This place was first recorded as Taderege in the 12th century. Opinions differ on the derivation of the first part of the name: most experts now propose an association with a man called Tāta, but others have suggested that ‘tot’ meant either a height or a place of worship. The ‘ridge’ part is undisputed: Totteridge sits on a crest that rises well above 400 feet. The ridge is the high ground between the valleys of the Dollis Brook and Folly Brook.
The land here was part of the Bishop of Ely’s medieval estate at Hatfield in Hertfordshire. The church of St Etheldreda was mentioned in a document of 1250. It is said that the Edward I visited in 1305 and the bishop had a house and chapel here by 1357, on the site of the present Totteridge Park.
Totteridge was a civil parish of Hertfordshire covering an area of 1,604 acres (6.49 km2) and formed part of a thin protrusion into Middlesex. In 1965, the parish and urban district were abolished by the London Government Act 1963 and the area was transferred from Hertfordshire to Greater London, to become part of the London Borough of Barnet. In 1901 the parish had a population of 844 and by 1951 it had risen to 4,500.
Geography & Landmarks
The boundary to the north and east is the Dollis Brook and the boundary to the south is that river’s tributary, the Folly Brook. While these rivers define the area covered by the residents’ association, the southern part of the area (with postcode N12 rather than N20) is often regarded as being in Woodside Park.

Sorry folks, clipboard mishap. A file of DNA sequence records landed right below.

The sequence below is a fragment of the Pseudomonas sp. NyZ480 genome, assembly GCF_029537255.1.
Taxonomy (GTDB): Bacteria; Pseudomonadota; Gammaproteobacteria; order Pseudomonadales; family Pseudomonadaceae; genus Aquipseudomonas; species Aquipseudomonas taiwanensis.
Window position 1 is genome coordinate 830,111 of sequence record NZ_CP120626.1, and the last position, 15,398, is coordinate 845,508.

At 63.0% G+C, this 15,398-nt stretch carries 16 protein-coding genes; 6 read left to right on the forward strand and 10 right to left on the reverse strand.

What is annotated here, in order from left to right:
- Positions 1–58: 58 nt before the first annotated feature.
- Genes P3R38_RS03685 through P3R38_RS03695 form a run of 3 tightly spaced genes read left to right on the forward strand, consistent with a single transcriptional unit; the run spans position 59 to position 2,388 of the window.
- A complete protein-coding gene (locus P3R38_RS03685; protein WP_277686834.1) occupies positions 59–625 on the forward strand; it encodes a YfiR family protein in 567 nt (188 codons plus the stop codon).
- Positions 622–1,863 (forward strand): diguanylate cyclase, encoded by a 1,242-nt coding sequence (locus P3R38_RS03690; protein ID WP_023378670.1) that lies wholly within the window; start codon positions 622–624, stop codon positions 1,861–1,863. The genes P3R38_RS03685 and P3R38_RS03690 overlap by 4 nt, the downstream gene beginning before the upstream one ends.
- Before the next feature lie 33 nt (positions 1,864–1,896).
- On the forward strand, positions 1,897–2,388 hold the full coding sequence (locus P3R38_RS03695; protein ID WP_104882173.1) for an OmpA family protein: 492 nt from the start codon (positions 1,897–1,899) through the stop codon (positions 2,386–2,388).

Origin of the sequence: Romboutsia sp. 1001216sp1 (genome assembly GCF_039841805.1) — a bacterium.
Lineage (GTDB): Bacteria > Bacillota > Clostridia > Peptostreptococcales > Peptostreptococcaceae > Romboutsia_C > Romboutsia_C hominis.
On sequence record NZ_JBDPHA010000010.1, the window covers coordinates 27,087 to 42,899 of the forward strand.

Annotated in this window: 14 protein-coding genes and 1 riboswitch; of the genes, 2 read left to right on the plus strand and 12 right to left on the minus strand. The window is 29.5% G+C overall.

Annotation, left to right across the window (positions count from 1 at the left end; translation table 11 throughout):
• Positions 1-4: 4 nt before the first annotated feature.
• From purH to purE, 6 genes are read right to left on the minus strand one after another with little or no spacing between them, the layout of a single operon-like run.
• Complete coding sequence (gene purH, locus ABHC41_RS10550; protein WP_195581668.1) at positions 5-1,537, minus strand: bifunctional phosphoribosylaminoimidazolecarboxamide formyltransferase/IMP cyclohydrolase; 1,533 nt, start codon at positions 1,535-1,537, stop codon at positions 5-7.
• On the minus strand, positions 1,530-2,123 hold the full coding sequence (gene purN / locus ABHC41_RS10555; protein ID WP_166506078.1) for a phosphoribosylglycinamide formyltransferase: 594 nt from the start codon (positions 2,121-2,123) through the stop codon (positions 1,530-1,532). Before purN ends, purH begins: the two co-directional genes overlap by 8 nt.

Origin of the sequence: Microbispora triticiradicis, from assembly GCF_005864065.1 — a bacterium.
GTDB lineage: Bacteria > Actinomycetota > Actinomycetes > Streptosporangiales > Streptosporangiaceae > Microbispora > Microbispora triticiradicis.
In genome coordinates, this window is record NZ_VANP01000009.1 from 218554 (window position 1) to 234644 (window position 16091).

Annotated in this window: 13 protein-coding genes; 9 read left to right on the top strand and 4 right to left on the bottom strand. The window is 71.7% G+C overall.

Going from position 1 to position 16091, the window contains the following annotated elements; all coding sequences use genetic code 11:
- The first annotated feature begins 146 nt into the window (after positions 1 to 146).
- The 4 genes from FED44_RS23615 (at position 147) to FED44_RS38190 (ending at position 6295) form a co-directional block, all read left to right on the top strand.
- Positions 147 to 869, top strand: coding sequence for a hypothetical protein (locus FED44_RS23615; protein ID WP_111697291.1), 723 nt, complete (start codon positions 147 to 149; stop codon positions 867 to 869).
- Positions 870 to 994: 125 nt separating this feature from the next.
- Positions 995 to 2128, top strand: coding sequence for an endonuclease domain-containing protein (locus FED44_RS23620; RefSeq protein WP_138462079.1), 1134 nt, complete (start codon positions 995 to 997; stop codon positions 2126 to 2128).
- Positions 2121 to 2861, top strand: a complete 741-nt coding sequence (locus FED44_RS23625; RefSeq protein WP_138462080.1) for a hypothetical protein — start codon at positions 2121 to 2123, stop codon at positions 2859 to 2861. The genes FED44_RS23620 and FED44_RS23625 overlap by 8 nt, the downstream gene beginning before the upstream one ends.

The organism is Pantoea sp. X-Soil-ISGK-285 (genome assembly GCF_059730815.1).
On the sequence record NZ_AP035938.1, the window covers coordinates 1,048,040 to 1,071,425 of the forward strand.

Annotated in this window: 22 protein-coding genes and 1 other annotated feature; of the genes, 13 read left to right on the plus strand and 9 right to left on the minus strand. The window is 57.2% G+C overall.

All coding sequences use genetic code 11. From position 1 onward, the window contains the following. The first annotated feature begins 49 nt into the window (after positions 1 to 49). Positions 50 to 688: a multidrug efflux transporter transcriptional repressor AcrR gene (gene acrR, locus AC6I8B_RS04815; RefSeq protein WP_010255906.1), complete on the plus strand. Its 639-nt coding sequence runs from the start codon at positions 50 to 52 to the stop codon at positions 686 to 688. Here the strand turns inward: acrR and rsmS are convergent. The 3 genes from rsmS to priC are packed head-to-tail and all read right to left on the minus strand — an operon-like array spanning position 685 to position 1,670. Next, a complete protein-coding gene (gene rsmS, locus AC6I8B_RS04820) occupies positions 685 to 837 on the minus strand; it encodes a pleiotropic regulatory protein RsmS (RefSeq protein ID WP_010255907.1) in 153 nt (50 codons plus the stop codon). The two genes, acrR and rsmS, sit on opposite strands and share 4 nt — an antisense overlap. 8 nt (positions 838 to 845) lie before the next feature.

The main road is the A5109, which runs roughly east-west. The western part is called Totteridge Common, the next part is called Totteridge Village, the central part by the village green is called Totteridge Green, and the eastern part is called Totteridge Lane; the Lane continues into Whetstone, terminating at its junction with High Road, Whetstone (the A1000). At the western end of Totteridge Common is a set of traffic lights; the road to the north from these lights, Hendon Wood Lane, is just to the west of the western boundary.
St. Andrew’s Church stands on the ancient circle site, with a chapel known to be located here from 1250. The rounded boundaries of the churchyard imply an underlying mote and ancient meeting place. The ancient yew tree in the churchyard is about 2,000 years old The Tithe Barn and the adjacent animal Pound, now both part of the Pound House estate, date from 17th and 16th centuries accordingly. In 1790-1791, during the church renovation, all church services were conducted in the Tithe Barn. The West End House barn and Laurel Farm barn were built in the 17th century and now converted into private houses. Timber framed buildings existing from the Tudor era also include Willow House and Rose Cottage.